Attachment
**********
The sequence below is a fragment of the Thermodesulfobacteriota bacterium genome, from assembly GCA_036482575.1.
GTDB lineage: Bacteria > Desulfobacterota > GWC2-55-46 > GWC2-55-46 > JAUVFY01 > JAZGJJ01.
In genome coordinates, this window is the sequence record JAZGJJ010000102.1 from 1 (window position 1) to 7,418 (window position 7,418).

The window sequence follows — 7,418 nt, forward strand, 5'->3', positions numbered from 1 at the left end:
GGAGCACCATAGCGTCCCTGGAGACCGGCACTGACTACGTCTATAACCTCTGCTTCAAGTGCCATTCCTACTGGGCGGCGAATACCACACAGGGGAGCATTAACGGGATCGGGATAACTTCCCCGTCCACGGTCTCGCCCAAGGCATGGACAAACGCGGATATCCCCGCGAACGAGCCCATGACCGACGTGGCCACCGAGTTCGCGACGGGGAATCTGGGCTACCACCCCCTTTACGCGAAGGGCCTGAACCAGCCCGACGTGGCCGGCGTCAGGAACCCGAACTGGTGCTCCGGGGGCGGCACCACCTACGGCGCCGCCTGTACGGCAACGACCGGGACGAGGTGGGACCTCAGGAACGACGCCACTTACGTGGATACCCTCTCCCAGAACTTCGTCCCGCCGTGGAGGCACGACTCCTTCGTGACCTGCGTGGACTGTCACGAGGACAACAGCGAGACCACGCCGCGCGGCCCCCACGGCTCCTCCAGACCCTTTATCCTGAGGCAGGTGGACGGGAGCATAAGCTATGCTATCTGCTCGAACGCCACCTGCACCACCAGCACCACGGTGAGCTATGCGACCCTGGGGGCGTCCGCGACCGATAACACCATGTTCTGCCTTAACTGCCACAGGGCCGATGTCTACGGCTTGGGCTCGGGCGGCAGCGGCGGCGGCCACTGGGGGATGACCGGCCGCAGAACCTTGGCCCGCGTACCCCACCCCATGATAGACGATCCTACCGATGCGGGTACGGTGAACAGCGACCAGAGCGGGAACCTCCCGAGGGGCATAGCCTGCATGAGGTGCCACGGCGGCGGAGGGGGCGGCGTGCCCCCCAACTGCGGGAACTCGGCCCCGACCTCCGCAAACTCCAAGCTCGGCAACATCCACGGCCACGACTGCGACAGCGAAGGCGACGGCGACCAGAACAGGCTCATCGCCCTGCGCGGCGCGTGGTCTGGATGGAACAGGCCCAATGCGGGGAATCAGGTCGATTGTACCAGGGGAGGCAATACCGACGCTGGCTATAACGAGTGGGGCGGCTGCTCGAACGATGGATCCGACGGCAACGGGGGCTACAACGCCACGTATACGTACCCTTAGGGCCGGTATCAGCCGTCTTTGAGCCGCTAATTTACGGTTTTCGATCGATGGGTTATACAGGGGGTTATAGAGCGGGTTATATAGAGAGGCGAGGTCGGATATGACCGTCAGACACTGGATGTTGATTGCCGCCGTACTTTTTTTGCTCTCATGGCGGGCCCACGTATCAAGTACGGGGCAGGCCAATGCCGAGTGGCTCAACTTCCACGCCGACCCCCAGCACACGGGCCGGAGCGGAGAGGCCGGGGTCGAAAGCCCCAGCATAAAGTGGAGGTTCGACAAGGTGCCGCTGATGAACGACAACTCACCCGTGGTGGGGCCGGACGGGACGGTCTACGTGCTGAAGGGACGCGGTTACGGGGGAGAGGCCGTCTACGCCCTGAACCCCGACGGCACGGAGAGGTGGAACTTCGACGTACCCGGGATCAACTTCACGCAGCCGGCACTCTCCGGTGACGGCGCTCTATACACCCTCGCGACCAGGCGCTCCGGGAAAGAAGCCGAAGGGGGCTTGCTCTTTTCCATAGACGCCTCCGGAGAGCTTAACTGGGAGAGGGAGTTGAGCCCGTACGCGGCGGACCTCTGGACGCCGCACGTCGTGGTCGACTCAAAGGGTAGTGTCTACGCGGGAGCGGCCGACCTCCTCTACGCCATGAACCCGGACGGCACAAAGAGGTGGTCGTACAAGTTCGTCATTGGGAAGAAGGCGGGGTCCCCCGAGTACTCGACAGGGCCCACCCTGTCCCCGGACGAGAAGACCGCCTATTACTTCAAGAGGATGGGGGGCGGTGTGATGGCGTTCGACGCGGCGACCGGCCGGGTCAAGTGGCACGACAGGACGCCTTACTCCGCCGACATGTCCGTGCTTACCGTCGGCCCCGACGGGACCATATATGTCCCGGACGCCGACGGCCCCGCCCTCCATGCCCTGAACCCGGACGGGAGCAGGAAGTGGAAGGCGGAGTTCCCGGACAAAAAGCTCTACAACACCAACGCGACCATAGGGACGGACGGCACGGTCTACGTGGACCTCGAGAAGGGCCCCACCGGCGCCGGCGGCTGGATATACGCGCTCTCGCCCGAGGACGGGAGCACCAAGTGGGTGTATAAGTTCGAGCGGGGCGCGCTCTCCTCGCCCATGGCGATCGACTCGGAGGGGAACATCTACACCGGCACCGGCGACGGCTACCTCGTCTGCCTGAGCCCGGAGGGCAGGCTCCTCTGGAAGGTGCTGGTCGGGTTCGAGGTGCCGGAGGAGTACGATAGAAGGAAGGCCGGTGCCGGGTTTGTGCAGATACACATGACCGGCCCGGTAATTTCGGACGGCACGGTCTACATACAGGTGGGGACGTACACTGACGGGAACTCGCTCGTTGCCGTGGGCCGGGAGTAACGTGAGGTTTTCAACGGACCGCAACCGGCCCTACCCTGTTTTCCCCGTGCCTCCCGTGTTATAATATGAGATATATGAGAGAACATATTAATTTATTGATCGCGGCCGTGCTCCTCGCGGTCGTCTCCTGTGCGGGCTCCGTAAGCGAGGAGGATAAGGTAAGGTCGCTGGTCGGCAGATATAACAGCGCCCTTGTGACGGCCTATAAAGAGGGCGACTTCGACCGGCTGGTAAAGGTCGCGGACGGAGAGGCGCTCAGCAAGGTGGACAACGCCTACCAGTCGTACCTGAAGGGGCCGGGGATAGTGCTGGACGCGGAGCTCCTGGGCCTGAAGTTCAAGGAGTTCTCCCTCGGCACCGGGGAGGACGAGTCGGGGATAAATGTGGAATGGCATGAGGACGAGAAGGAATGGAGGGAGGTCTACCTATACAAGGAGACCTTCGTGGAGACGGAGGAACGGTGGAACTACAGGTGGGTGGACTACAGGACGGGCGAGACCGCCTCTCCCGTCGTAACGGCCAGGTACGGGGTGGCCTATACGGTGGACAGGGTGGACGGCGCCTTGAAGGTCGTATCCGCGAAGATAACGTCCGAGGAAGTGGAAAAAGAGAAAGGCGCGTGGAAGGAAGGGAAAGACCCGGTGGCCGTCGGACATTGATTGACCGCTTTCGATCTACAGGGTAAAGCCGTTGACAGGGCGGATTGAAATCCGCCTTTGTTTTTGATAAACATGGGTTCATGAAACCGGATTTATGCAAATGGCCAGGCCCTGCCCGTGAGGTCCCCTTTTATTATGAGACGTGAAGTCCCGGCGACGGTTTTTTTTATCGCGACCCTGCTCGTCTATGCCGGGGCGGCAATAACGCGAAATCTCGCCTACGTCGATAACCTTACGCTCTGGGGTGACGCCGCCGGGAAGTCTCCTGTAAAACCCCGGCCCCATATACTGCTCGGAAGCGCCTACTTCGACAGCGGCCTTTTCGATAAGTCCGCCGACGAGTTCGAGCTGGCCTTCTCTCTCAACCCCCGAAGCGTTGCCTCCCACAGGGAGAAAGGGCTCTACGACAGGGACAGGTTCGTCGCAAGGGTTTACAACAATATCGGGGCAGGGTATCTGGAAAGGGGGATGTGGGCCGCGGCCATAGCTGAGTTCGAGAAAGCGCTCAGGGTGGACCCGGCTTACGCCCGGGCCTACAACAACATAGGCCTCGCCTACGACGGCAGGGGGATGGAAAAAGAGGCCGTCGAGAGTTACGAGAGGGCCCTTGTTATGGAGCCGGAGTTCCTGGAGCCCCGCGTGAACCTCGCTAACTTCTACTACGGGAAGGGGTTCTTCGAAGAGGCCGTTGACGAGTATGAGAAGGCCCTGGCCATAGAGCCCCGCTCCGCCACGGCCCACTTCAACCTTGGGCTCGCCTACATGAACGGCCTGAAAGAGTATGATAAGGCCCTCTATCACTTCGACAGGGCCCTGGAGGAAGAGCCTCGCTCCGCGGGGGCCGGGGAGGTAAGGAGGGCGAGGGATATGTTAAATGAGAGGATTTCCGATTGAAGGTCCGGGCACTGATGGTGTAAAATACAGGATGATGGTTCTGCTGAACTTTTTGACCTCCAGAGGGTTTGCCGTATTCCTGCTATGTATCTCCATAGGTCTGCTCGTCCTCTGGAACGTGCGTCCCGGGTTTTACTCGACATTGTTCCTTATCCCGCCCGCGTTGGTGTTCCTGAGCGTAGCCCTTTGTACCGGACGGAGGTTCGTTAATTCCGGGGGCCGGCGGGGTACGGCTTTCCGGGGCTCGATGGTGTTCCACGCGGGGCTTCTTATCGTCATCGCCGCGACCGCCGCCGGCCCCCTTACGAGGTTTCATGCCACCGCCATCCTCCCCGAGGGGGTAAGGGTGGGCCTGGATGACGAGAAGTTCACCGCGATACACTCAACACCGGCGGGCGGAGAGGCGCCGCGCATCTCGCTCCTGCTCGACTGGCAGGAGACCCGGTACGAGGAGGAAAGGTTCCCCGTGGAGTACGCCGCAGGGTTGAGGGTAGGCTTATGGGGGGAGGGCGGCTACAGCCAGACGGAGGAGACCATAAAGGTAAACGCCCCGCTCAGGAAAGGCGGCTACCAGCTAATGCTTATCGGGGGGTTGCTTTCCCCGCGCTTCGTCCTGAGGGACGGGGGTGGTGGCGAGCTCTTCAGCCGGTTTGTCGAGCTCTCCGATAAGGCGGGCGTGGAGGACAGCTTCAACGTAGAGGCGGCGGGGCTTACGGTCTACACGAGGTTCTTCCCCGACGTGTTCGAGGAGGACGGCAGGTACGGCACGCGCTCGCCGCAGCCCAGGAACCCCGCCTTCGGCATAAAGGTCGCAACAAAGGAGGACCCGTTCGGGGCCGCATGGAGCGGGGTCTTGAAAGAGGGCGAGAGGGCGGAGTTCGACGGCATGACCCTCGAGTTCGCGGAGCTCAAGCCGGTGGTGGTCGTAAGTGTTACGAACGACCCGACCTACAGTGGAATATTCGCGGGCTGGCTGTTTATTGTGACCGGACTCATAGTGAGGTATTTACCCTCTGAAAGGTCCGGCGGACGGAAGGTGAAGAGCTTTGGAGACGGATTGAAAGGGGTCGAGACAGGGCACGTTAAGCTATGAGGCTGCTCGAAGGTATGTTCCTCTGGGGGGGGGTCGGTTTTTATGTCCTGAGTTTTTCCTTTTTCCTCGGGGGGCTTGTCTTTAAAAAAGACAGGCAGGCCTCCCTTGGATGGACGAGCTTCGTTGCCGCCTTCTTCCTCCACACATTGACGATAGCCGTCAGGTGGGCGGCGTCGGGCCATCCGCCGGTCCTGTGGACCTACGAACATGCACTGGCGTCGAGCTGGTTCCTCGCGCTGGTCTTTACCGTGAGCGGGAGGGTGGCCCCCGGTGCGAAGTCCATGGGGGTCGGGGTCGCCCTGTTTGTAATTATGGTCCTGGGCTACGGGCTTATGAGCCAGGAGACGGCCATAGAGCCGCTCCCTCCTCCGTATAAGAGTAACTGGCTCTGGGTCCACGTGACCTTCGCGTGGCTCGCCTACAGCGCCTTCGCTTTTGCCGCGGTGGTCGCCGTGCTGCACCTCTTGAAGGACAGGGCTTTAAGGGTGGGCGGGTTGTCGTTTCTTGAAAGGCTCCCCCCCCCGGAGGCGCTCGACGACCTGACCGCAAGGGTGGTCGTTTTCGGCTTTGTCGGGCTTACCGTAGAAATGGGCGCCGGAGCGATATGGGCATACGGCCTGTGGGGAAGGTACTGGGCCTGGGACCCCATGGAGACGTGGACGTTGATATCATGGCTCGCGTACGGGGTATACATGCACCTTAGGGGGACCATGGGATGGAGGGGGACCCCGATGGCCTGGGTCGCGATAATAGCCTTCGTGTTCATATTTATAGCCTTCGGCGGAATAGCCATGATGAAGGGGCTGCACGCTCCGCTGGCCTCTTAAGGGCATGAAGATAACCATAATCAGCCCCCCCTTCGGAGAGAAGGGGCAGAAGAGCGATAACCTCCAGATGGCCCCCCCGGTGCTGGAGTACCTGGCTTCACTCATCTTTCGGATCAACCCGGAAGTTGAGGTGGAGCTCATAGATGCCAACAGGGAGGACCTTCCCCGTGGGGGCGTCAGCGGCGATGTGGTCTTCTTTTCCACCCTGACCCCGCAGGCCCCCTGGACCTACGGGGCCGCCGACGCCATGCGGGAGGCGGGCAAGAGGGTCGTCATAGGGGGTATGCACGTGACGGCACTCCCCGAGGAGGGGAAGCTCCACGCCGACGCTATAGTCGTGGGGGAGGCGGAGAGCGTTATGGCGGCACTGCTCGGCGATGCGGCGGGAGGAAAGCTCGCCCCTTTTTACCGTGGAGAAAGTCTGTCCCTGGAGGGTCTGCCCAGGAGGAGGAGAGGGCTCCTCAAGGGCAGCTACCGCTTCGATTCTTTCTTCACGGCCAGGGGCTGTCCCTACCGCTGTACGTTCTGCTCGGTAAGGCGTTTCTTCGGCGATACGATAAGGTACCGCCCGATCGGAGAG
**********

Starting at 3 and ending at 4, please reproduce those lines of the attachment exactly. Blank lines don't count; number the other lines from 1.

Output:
In genome coordinates, this window is the sequence record JAZGJJ010000102.1 from 1 (window position 1) to 7,418 (window position 7,418).

The window sequence follows — 7,418 nt, forward strand, 5'->3', positions numbered from 1 at the left end: